Paul Haggis: '96. I think as I know with Bobby. I just met Bobby the year before. I done written the pilot for Easy Streets and I was looking for writers and someone recommended I look at Bobby, and Deborah and I read his work and really liked it. So he became my right hand on that series. And then, as it was failing, we wanted to do something else. And so - and I’ve been listening to his stories, and “I’m going to - how can I steal your life and would you like to do with me or not?

Bobby Moresco: I was smart enough to do with them, because I knew he’d do it without me.

Question: You’re just talking about like over the past few years, as writers, you've approached a quite a few different subject matters, whether it’s from in a racial stuff that the box seems have now and all that stuff. Can you talk a little bit about switching gears and how, as a writer, you’re able to do that or what you look for in a theme or kept you brings back to certain stories?

Paul Haggis: I think we just look for great stories, fabulous dilemmas, I mean, that - and questions that are unanswerable, and we tried to put our characters into situations where we wouldn't want to be and then help them make choices that we wouldn't ever want to make, and that’s we always do.



Question: What - and - just sort of a follow-up to present to the whole idea of the show, why is it that you think that the public that were so drawn to this mobster sort of gang-based story? What is the common denominator there?

Paul Haggis: Oh, I don't know. Bob - I mean, it’s - we're drawn to a lot of stories and this is one where crime - I think there's - the journey that these boys face, and what we like is not obviously a mobster, but we like the idea of doing of coming of age story within this sort of this world where crime is the easiest way to make a living. And that’s what appeal to us. Bobby, is there anything with you?

Bobby Moresco: Yeah. I think that’s absolutely correct. I think it’s a mistake to think that somebody wants to draw and write a mobster story. What you write about is people you care about in situation that’s exactly emotionally and they need to give you out of that, and these kids did that for us, the pattern, the surface had deepened up.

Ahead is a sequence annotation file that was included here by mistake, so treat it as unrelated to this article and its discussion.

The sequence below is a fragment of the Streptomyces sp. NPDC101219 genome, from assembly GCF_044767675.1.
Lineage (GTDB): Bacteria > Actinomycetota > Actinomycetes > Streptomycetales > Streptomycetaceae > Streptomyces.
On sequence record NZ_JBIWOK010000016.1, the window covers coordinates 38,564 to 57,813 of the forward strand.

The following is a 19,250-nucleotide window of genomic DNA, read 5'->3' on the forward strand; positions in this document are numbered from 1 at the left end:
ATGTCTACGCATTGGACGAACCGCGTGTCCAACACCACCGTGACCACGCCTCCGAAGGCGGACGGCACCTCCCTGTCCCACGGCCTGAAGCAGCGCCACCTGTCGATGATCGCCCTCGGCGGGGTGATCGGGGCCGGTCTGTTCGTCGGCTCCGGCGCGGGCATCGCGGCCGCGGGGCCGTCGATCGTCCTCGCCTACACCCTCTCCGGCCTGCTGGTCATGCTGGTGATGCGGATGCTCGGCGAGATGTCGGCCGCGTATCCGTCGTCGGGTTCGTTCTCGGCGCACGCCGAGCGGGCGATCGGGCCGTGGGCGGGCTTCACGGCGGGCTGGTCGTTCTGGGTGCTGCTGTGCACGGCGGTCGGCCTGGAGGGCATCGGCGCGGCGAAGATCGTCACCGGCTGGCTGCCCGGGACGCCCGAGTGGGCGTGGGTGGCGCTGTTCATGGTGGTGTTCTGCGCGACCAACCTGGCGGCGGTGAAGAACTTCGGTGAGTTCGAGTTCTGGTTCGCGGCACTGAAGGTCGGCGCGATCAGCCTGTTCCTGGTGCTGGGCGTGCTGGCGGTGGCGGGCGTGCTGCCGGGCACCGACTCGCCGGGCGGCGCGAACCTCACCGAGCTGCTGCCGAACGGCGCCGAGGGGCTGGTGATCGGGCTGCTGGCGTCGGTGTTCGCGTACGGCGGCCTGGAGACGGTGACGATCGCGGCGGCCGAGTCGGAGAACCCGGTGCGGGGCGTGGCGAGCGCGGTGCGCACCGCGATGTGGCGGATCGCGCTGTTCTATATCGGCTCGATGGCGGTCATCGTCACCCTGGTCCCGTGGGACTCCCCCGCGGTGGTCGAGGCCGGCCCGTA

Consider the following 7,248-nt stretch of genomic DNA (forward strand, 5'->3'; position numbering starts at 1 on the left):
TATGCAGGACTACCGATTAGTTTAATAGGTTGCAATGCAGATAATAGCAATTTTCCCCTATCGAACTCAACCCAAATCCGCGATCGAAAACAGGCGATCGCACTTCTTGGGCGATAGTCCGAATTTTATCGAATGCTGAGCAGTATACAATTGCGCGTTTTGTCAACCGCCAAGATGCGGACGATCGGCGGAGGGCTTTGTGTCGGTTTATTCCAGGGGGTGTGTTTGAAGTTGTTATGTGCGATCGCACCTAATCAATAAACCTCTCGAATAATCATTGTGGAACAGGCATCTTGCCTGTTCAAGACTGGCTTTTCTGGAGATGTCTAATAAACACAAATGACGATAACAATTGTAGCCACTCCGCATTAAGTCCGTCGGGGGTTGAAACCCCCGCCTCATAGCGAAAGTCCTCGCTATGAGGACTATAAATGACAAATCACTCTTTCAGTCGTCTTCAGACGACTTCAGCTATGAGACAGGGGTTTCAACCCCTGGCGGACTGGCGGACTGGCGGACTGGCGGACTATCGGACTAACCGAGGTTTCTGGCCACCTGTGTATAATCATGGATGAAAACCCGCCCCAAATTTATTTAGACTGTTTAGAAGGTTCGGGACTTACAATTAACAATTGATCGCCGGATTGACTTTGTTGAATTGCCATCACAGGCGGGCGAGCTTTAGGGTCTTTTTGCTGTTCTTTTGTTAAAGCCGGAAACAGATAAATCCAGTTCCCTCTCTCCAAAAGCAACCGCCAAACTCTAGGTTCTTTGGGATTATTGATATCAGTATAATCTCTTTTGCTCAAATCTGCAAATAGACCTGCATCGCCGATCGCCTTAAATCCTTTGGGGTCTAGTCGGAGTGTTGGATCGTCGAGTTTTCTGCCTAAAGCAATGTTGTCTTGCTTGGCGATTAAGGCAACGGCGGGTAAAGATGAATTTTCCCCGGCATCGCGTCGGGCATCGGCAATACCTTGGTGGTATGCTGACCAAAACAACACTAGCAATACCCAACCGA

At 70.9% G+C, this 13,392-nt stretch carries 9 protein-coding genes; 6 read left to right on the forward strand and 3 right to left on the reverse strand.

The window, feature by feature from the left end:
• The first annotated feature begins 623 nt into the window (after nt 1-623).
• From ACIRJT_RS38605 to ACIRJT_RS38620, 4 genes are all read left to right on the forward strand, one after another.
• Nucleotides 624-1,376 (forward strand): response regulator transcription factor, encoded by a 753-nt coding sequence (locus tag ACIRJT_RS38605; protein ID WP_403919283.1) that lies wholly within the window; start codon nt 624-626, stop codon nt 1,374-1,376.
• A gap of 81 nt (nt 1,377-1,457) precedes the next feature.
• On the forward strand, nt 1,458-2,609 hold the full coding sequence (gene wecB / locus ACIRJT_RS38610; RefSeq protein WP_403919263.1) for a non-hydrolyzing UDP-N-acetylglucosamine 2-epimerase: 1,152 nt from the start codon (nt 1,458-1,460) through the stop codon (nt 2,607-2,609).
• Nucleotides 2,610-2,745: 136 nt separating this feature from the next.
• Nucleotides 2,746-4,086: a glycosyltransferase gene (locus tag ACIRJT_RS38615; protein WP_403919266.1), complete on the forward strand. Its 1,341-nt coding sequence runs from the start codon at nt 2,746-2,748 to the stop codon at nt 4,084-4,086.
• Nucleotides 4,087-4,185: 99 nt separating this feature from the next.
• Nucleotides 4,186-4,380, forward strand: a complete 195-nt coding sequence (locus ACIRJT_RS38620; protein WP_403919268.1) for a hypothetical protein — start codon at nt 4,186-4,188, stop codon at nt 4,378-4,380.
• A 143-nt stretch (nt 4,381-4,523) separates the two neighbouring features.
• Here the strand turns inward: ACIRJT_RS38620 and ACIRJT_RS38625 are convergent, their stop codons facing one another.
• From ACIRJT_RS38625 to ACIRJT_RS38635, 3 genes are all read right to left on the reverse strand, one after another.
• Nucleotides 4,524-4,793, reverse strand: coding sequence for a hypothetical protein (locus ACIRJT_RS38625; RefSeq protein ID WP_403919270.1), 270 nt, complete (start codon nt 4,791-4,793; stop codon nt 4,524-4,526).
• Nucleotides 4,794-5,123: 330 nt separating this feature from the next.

Question: Is it great to have this group of like young characters, and then you can take them so many other places because of the age and the freshness of them?

Bobby Moresco: Oh, yeah, I think that’s the most fun out of all it. Am I wrong, Paul?

Paul Haggis: I hate them. They make me feel old and so - and fat…

Bobby Moresco: Exactly.

Paul Haggis: …and bald.

Bobby Moresco: Exactly.


Paul Haggis: It really is a lot of fun because they’ll - they’re just willing to trust and the actors will just jump in and do things that anything we’re asking to do and try, and that’s what you want as director, as producer, as the writer, these people to just say, “Okay, let’s just try that.” They’re very brave.

Bobby Moresco: Yeah, it’s really cool.

Question: Now, you also have a healthy amount of more experienced actors like Kate Mulgrew and Chris Bauer. How important is that for you to counterpoint the young - the youthful stars with these more experienced supporting actors?

Bobby Moresco: Oh, I don't even think you think about that. You create a character that serves the story and then you go from there. I don't think we ever thought from the moment we saw these guys in the audition process that weren’t going to be to depend on. I mean, if they need “help” in some way. These guys are terrific and…

Paul Haggis: Yeah. I mean, in assessing - in the audition process - I mean, this is really what you’re asking, but I’d like to answer questions that weren’t asked. We were casting these guys. And from the moment that Kevin and guys involved were set to do this, I knew it was impossible, we weren’t - we’re going to find these group of kids, who were, appealing, who were good actors, and who looked like they were of this neighborhood. I just know what’s going to happen. So I went away to Italy and I let Bobby do it. And so he and Alexa Fogel and Mark Harris and Jeff King all sat down and tried to cast this thing. And they emailed me choices, and I looked at auditions over the internet. It was great. In the end, very quickly, we found one actor for each role who was just perfect, and we presented that one actor for each role to the network and take Kevin, and they’ve said "yeah" and that was it. So usually - and that’s the same thing what we’re looking for the adults. There usually have two choices, I mean, in many good actors but there’s always one actor who came in and just embodied that role and whether that one was - whether he had an - has a lot of experience or whether they were, again fresh and unknown, we just said, “That’s the person.” They’re very lucky.

Bobby Moresco: Yeah, absolutely. And to go along with that, Paul and I, we’re really lucky enough and fortunate enough to have Kevin in the Studio really supporting all the choices we’ve made creatively.

Paul Haggis: Yeah, he was fabulous.